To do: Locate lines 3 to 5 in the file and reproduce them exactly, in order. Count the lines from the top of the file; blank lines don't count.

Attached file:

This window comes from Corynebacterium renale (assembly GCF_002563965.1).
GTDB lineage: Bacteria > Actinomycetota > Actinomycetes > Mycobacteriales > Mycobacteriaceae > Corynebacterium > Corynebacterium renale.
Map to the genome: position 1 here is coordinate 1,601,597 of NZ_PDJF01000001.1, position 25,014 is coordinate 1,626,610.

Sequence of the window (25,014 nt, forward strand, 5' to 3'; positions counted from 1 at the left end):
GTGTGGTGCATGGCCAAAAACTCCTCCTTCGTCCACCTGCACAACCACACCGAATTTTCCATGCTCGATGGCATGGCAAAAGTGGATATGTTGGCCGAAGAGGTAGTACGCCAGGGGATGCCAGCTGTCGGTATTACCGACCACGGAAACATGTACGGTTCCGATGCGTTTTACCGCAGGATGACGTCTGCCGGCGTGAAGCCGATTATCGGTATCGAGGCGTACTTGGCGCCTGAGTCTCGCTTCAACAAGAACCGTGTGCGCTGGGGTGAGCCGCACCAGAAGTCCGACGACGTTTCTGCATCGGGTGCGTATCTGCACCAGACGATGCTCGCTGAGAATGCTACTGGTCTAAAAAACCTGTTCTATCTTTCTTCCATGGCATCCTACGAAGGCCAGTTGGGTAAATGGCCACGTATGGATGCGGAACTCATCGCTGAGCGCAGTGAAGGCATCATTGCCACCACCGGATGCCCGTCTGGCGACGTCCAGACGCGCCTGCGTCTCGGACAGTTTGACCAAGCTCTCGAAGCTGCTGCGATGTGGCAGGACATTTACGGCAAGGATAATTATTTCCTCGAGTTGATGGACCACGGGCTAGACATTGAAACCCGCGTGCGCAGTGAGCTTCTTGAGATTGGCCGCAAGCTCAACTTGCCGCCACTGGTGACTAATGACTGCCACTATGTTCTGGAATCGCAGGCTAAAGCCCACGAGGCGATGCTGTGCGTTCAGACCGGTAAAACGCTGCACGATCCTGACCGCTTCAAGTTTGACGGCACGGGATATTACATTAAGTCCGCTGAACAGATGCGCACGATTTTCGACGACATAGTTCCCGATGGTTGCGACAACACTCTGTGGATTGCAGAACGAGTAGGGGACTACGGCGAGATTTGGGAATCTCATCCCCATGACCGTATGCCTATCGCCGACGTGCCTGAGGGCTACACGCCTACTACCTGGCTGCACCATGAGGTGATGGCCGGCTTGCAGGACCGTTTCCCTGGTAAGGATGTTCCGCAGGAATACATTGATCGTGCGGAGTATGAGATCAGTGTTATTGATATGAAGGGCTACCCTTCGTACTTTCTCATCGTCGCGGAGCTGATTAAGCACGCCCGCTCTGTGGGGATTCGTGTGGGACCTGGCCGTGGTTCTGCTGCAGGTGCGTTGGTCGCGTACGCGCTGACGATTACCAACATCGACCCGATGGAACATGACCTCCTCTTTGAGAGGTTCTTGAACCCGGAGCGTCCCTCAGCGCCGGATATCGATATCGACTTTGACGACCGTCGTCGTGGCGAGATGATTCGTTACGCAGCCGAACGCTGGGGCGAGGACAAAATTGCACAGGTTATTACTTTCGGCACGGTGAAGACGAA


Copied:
Map to the genome: position 1 here is coordinate 1,601,597 of NZ_PDJF01000001.1, position 25,014 is coordinate 1,626,610.

Sequence of the window (25,014 nt, forward strand, 5' to 3'; positions counted from 1 at the left end):
GTGTGGTGCATGGCCAAAAACTCCTCCTTCGTCCACCTGCACAACCACACCGAATTTTCCATGCTCGATGGCATGGCAAAAGTGGATATGTTGGCCGAAGAGGTAGTACGCCAGGGGATGCCAGCTGTCGGTATTACCGACCACGGAAACATGTACGGTTCCGATGCGTTTTACCGCAGGATGACGTCTGCCGGCGTGAAGCCGATTATCGGTATCGAGGCGTACTTGGCGCCTGAGTCTCGCTTCAACAAGAACCGTGTGCGCTGGGGTGAGCCGCACCAGAAGTCCGACGACGTTTCTGCATCGGGTGCGTATCTGCACCAGACGATGCTCGCTGAGAATGCTACTGGTCTAAAAAACCTGTTCTATCTTTCTTCCATGGCATCCTACGAAGGCCAGTTGGGTAAATGGCCACGTATGGATGCGGAACTCATCGCTGAGCGCAGTGAAGGCATCATTGCCACCACCGGATGCCCGTCTGGCGACGTCCAGACGCGCCTGCGTCTCGGACAGTTTGACCAAGCTCTCGAAGCTGCTGCGATGTGGCAGGACATTTACGGCAAGGATAATTATTTCCTCGAGTTGATGGACCACGGGCTAGACATTGAAACCCGCGTGCGCAGTGAGCTTCTTGAGATTGGCCGCAAGCTCAACTTGCCGCCACTGGTGACTAATGACTGCCACTATGTTCTGGAATCGCAGGCTAAAGCCCACGAGGCGATGCTGTGCGTTCAGACCGGTAAAACGCTGCACGATCCTGACCGCTTCAAGTTTGACGGCACGGGATATTACATTAAGTCCGCTGAACAGATGCGCACGATTTTCGACGACATAGTTCCCGATGGTTGCGACAACACTCTGTGGATTGCAGAACGAGTAGGGGACTACGGCGAGATTTGGGAATCTCATCCCCATGACCGTATGCCTATCGCCGACGTGCCTGAGGGCTACACGCCTACTACCTGGCTGCACCATGAGGTGATGGCCGGCTTGCAGGACCGTTTCCCTGGTAAGGATGTTCCGCAGGAATACATTGATCGTGCGGAGTATGAGATCAGTGTTATTGATATGAAGGGCTACCCTTCGTACTTTCTCATCGTCGCGGAGCTGATTAAGCACGCCCGCTCTGTGGGGATTCGTGTGGGACCTGGCCGTGGTTCTGCTGCAGGTGCGTTGGTCGCGTACGCGCTGACGATTACCAACATCGACCCGATGGAACATGACCTCCTCTTTGAGAGGTTCTTGAACCCGGAGCGTCCCTCAGCGCCGGATATCGATATCGACTTTGACGACCGTCGTCGTGGCGAGATGATTCGTTACGCAGCCGAACGCTGGGGCGAGGACAAAATTGCACAGGTTATTACTTTCGGCACGGTGAAGACGAA